Next morning’s iteration: chop the remaining asparagus into small pieces, mix it with the leftover corn salad, stir in two eggs, pour it all into a buttered microwave-proof bowl, put a couple of small squares of sharp cheddar cheese on top, cover it to prevent spatter, and microwave this instant-omelet on High for about 4-6 minutes (‘waves vary) until done. Fast and tasty. photoDessert, later that day: another dish of lemon verbena custard, stirred with a tot of almond extract and a little ground cardamom and topped with sliced almonds and peaches. The beef was all gone at the end of the first meal, but even a few roasted potatoes of both kinds were left and made a fine mash with just a little extra butter and cream, and kept in the fridge for another meal yet. All this from one main preparation. Food is good. When it’s good enough, even better to get second helpings with ease.

photo

Foodie Tuesday: Quick Fixes & Peach Treats

I enjoy a good paella, when I can get my hands (and teeth) on it. But it’s not one of those things that in its truer forms can exactly be thrown together in a trice just because I happen to get an urge for it. But, being a fan of fried rice as well, I have been known to think to myself that there might be a hybrid incorporating a bit of both processes that gives me a plate full of paella-like food in a hurry and at least tide me over until the occasion for the real deal arises again. Having so often kept a batch of cooked rice at the ready in our refrigerator, not to mention the gifts of freezer, dried goods and canned foods, I had at least a reasonable chance of putting a faint facsimile of paella on the table at speed.photoPretend Paella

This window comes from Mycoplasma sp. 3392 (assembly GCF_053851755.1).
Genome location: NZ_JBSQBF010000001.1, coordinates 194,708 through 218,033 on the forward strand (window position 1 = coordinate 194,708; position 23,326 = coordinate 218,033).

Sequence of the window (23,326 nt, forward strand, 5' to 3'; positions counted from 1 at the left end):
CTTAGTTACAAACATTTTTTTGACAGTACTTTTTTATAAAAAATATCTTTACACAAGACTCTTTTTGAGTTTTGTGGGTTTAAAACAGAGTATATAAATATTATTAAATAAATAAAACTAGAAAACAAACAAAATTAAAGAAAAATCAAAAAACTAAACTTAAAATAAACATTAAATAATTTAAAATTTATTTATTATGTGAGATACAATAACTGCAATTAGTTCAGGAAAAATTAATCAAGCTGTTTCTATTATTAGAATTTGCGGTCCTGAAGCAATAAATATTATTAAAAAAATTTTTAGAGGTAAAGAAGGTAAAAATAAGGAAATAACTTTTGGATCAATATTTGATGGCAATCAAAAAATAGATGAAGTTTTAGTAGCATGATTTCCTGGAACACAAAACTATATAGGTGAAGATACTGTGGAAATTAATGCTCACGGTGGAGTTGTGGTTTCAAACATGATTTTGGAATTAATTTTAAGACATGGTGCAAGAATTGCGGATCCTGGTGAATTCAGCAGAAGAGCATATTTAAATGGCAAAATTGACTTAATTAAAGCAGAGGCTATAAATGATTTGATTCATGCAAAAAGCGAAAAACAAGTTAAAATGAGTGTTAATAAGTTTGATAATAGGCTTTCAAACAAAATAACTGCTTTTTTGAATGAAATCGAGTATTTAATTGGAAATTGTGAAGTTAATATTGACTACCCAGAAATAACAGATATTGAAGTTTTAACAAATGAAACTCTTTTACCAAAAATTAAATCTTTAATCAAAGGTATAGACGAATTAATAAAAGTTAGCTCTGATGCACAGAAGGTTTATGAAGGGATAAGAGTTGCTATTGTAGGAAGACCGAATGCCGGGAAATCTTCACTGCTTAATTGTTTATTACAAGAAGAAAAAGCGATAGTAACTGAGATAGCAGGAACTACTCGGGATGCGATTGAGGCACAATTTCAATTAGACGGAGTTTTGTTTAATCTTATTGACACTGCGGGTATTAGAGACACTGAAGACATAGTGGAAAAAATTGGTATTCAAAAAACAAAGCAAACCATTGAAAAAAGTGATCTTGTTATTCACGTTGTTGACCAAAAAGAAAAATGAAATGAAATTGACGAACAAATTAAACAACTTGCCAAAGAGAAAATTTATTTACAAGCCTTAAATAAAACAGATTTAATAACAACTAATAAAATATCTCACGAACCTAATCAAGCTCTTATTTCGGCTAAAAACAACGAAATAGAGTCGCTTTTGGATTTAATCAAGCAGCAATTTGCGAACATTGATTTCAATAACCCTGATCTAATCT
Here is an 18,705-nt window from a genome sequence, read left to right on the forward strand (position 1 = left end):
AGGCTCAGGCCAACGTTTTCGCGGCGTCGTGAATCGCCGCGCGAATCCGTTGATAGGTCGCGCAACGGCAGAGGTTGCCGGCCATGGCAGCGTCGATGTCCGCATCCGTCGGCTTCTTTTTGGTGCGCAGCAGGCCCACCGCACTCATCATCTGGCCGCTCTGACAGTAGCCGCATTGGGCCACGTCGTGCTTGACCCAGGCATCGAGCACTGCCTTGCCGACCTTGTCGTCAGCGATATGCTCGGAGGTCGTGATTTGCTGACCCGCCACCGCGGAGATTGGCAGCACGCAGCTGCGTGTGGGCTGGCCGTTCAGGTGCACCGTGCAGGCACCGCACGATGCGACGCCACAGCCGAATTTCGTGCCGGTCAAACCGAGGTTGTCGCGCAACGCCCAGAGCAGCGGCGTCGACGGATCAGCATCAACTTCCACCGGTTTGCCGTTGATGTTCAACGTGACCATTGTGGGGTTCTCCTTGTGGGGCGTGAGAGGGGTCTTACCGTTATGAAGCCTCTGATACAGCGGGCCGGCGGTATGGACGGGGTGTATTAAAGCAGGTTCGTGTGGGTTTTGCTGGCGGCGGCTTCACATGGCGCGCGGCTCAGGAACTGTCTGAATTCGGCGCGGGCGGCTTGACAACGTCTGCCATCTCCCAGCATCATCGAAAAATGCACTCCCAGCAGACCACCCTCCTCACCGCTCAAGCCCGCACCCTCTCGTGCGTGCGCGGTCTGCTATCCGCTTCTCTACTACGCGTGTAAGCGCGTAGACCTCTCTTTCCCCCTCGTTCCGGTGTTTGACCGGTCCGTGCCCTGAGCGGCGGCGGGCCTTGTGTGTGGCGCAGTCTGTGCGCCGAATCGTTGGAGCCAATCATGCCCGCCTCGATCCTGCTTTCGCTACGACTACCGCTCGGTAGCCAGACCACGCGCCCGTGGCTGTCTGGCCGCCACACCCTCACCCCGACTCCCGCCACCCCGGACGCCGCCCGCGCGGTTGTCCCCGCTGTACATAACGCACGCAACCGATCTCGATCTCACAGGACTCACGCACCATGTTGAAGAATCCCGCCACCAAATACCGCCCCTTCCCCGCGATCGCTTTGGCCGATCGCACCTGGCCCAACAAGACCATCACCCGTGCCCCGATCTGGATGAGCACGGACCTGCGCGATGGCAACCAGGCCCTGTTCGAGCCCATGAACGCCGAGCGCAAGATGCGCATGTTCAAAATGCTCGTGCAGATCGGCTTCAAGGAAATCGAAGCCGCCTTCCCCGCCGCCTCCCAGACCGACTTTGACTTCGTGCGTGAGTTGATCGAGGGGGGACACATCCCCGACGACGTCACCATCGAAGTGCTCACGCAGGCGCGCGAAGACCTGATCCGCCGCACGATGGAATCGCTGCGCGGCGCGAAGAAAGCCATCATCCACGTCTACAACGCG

For this highly simplified variant, I made the batch of rice with a blend of broth and dry sherry and a pinch of saffron (should have used a bigger pinch, though). On top of it I put a very simple combination, which while it didn’t replicate paella closely, was reminiscent enough of that grand dish that it served as a reasonable place-holder until I can once more indulge in a beautiful slow-simmered paella. This time, I chose to saute a half cup of diced celeriac (celery root) and a cup of roughly chopped carrots in bacon fat, add a generous cup of sliced chorizo, heat that through, and add about a dozen or more large peeled, cleaned uncooked shrimp, adding water or broth or sherry as needed to keep everything plump and moist while cooking through and caramelizing a little. I didn’t season this further because the bacon fat and well-seasoned chorizo gave everything plenty of flavor. At the last moment, I stirred in a good three cups or so of the cooked rice and a cup of frozen peas, blending it all together just until the peas were heated through. One pot meal, with a touch of nostalgia, and as ever, infinite possible variations depending upon what’s in the kitchen waiting for me.

Having eaten this light and refreshing meal in warm weather, we didn’t need much except some cool drinks (icy water and a bit of cold sangria and chilled Sauvignon Blanc worked well for us three on the particular occasion), but we weren’t so over-filled that we weren’t of a mind to have dessert as well. A one-dish meal, after all, has a reasonable chance of not making diners feel coma-proximal. The afternoon trip to the grocery store, the one wherein I ascertained that there was no giant inspiration that steered me away from my thoughts of insta-paella, did inspire me with the produce section’s wafting scents of fresh fruit, and the image of underripe peaches made me salivate for the late-season ones not yet on hand.digital artworkSo I shamelessly fell back on preserved peaches for dessert shaping. The strawberries in the store had come into seasonal ripeness, but had clearly already been snapped up by earlier shoppers, so although the slightly over-aged ones remaining smelled sweet enough, the flies perched on them were a deterrent as well. Those, then, were substituted for by some freeze-dried strawberries. A ragtag pantry is not a problem in nearly the way that a lack of pantry would be, after all.

Coconut Soft Custard with Peach-Berry Coulis